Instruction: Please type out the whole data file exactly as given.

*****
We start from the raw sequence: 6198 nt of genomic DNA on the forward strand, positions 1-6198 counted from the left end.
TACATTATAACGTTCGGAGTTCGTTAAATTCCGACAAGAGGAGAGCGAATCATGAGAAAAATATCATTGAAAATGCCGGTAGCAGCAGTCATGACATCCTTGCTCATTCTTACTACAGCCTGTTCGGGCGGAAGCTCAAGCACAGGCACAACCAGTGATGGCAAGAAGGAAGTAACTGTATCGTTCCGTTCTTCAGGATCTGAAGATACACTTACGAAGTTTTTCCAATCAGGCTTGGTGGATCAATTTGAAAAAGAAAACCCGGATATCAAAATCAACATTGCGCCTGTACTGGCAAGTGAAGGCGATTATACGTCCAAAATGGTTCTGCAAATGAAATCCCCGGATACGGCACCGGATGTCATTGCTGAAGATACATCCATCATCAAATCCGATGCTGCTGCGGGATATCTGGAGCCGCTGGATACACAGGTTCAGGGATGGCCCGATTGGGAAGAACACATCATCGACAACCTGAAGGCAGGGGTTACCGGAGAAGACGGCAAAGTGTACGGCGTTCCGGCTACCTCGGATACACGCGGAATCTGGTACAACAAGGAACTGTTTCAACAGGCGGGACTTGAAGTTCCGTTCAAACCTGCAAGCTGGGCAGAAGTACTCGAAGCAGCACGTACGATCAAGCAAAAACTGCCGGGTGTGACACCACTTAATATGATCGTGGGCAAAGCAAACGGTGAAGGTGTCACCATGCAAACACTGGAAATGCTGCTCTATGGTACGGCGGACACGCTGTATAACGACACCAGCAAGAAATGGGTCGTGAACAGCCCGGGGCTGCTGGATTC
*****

We start from the raw sequence: 6198 nt of genomic DNA on the forward strand, positions 1-6198 counted from the left end.
TACATTATAACGTTCGGAGTTCGTTAAATTCCGACAAGAGGAGAGCGAATCATGAGAAAAATATCATTGAAAATGCCGGTAGCAGCAGTCATGACATCCTTGCTCATTCTTACTACAGCCTGTTCGGGCGGAAGCTCAAGCACAGGCACAACCAGTGATGGCAAGAAGGAAGTAACTGTATCGTTCCGTTCTTCAGGATCTGAAGATACACTTACGAAGTTTTTCCAATCAGGCTTGGTGGATCAATTTGAAAAAGAAAACCCGGATATCAAAATCAACATTGCGCCTGTACTGGCAAGTGAAGGCGATTATACGTCCAAAATGGTTCTGCAAATGAAATCCCCGGATACGGCACCGGATGTCATTGCTGAAGATACATCCATCATCAAATCCGATGCTGCTGCGGGATATCTGGAGCCGCTGGATACACAGGTTCAGGGATGGCCCGATTGGGAAGAACACATCATCGACAACCTGAAGGCAGGGGTTACCGGAGAAGACGGCAAAGTGTACGGCGTTCCGGCTACCTCGGATACACGCGGAATCTGGTACAACAAGGAACTGTTTCAACAGGCGGGACTTGAAGTTCCGTTCAAACCTGCAAGCTGGGCAGAAGTACTCGAAGCAGCACGTACGATCAAGCAAAAACTGCCGGGTGTGACACCACTTAATATGATCGTGGGCAAAGCAAACGGTGAAGGTGTCACCATGCAAACACTGGAAATGCTGCTCTATGGTACGGCGGACACGCTGTATAACGACACCAGCAAGAAATGGGTCGTGAACAGCCCGGGGCTGCTGGATTC